During the cleaning activity for male children, care is to be taken to avoid sprinkling of water to great heights and distances. This usually involves spreading an oil-cloth to cover expanses bigger than the state of Colorado or strategically placing pieces of cloth on the source itself. Female children pose no such immodest problems!
Some male children are known to do the sprinkling on themselves as well (you never know which way it turns!) – especially, their own faces – but Morarji Desai is living (actually, WAS living) proof of its good effects.
4. Holding the legs in the aforementioned way, use other hand to take the cleaning wipe.
Use it first to (firmly, but softly) wipe off stuff from the broad area generally known as the ‘bum’. Pay special attention to any smearing of stuff to areas not generally associated with excrement. A particularly squelchy job might extend downwards to the back of the thighs. Also, if the job is more than an hour old, the stuff tends to become rubbery and sticks on to the skin. This requires a little bit of rubbing to clean off.
5. Use a second wipe to pay special attention to the doorway as creases in the nether regions tend to hide stuff (which causes vehement rashes later on).
Wipes are generally of several kinds – wet wipes, perfumed wet wipes, cotton wool-soaked-in-water – choice of which depends on the comfort of the cleaner. Comfort of the cleanee comes a little later as the wet wipes may cause rash in some cases.
Horrendously expensive bum-creams (allegedly containing zinc and magnesium) are available if you want to convince yourself of your own success as a parent. Otherwise, good ol’ Boroline works just fine!
6. Now that the person in question is clean, dry and creamed, diapers/nappies have to be used to prevent the region from exhibiting its pristine glory. (Babies sometime use this period to do the ‘big job’ again or pee across long distances. It has been empirically proved that such devilish behaviour is inherited from parents and hence to be grinned and borne with!)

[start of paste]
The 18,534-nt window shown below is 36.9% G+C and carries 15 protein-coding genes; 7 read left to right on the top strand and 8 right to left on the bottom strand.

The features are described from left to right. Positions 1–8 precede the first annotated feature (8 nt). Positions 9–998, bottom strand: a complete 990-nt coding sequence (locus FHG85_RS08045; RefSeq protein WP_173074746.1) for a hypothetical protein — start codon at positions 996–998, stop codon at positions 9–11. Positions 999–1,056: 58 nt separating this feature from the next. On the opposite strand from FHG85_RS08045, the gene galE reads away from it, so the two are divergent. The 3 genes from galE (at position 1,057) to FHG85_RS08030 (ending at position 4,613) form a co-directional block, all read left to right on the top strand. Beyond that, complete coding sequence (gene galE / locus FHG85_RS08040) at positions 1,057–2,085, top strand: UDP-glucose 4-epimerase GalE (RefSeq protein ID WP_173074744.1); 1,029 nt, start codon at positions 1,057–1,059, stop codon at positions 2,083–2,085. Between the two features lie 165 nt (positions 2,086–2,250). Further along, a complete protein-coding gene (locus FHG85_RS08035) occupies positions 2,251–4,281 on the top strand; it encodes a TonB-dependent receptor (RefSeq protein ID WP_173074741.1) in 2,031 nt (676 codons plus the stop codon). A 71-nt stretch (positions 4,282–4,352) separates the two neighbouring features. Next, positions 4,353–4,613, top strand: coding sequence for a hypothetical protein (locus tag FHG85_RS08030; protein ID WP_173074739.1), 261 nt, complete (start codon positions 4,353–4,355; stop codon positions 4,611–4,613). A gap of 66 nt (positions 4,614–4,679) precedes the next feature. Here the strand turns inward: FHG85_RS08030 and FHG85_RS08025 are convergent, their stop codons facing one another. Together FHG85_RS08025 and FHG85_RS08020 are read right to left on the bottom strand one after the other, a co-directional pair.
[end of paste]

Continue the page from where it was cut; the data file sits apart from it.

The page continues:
Putting the person on his tummy and air-drying the region is also recommended in daily intervals to ensure that there is enough contact with nature and more importantly, great photo-ops that can later be used to embarrass the person when he is older!
That's it, I guess. But useful? Hell, had such a laugh trying to write it, who cares about the rest?
Monday, December 04, 2006
Only if there was a Subtitler which scrolls out the real feelings of the speaker when he is paying lip service! It would combine the virtue of honesty with top class entertainment...
Sample the real words behind the standard quotes given below!
WHAT HE SAID: "I don't think its criticism which motivates cricketers into doing well. If the team did well in 2003 World Cup after initial days it was because they played well, not because there was criticism back home."
WHAT HE MEANT: "Look, Viru is deaf and will remain that way till he signs a contract with a hearing aid company. Kaif has had his house vandalized before so he has taken home insurance. Raina and Mongia have not been able to see the ball after landing here, so can’t pretend they are hearing the shouts even! Dhoni’s biggest strength is that he does not see the ball or hear the taunts and I am not sure we should change that! So back off guys and play the Hutch World Cup Contest instead of following our every move!"
WHAT HE SAID: "There is no question of sacking him (Chappell). Till the contract is there, there is no need to interfere in it. I had a detailed discussion with the Chairman of Selection Committee. I requested him to go to South Africa immediately or as early as possible, discuss with the coach, captain and players and communicate the feelings of the countrymen."